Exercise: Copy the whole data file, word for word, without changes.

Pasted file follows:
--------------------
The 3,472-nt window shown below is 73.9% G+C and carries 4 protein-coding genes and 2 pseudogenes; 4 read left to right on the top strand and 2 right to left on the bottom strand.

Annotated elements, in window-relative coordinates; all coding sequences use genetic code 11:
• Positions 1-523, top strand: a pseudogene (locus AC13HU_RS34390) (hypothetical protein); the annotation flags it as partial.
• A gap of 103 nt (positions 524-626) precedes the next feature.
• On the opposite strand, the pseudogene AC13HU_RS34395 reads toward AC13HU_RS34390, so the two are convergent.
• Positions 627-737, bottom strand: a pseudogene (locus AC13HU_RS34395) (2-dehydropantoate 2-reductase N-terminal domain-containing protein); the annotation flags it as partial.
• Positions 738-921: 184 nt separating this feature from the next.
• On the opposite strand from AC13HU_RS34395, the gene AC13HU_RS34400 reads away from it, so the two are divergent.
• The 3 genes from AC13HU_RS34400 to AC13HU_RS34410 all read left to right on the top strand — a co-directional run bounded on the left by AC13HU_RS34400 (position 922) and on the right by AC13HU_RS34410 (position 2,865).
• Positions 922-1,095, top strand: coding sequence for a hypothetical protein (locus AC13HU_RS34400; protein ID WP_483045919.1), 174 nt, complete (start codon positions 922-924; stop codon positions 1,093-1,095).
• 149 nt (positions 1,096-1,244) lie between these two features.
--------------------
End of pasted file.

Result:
The 3,472-nt window shown below is 73.9% G+C and carries 4 protein-coding genes and 2 pseudogenes; 4 read left to right on the top strand and 2 right to left on the bottom strand.

Annotated elements, in window-relative coordinates; all coding sequences use genetic code 11:
• Positions 1-523, top strand: a pseudogene (locus AC13HU_RS34390) (hypothetical protein); the annotation flags it as partial.
• A gap of 103 nt (positions 524-626) precedes the next feature.
• On the opposite strand, the pseudogene AC13HU_RS34395 reads toward AC13HU_RS34390, so the two are convergent.
• Positions 627-737, bottom strand: a pseudogene (locus AC13HU_RS34395) (2-dehydropantoate 2-reductase N-terminal domain-containing protein); the annotation flags it as partial.
• Positions 738-921: 184 nt separating this feature from the next.
• On the opposite strand from AC13HU_RS34395, the gene AC13HU_RS34400 reads away from it, so the two are divergent.
• The 3 genes from AC13HU_RS34400 to AC13HU_RS34410 all read left to right on the top strand — a co-directional run bounded on the left by AC13HU_RS34400 (position 922) and on the right by AC13HU_RS34410 (position 2,865).
• Positions 922-1,095, top strand: coding sequence for a hypothetical protein (locus AC13HU_RS34400; protein ID WP_483045919.1), 174 nt, complete (start codon positions 922-924; stop codon positions 1,093-1,095).
• 149 nt (positions 1,096-1,244) lie between these two features.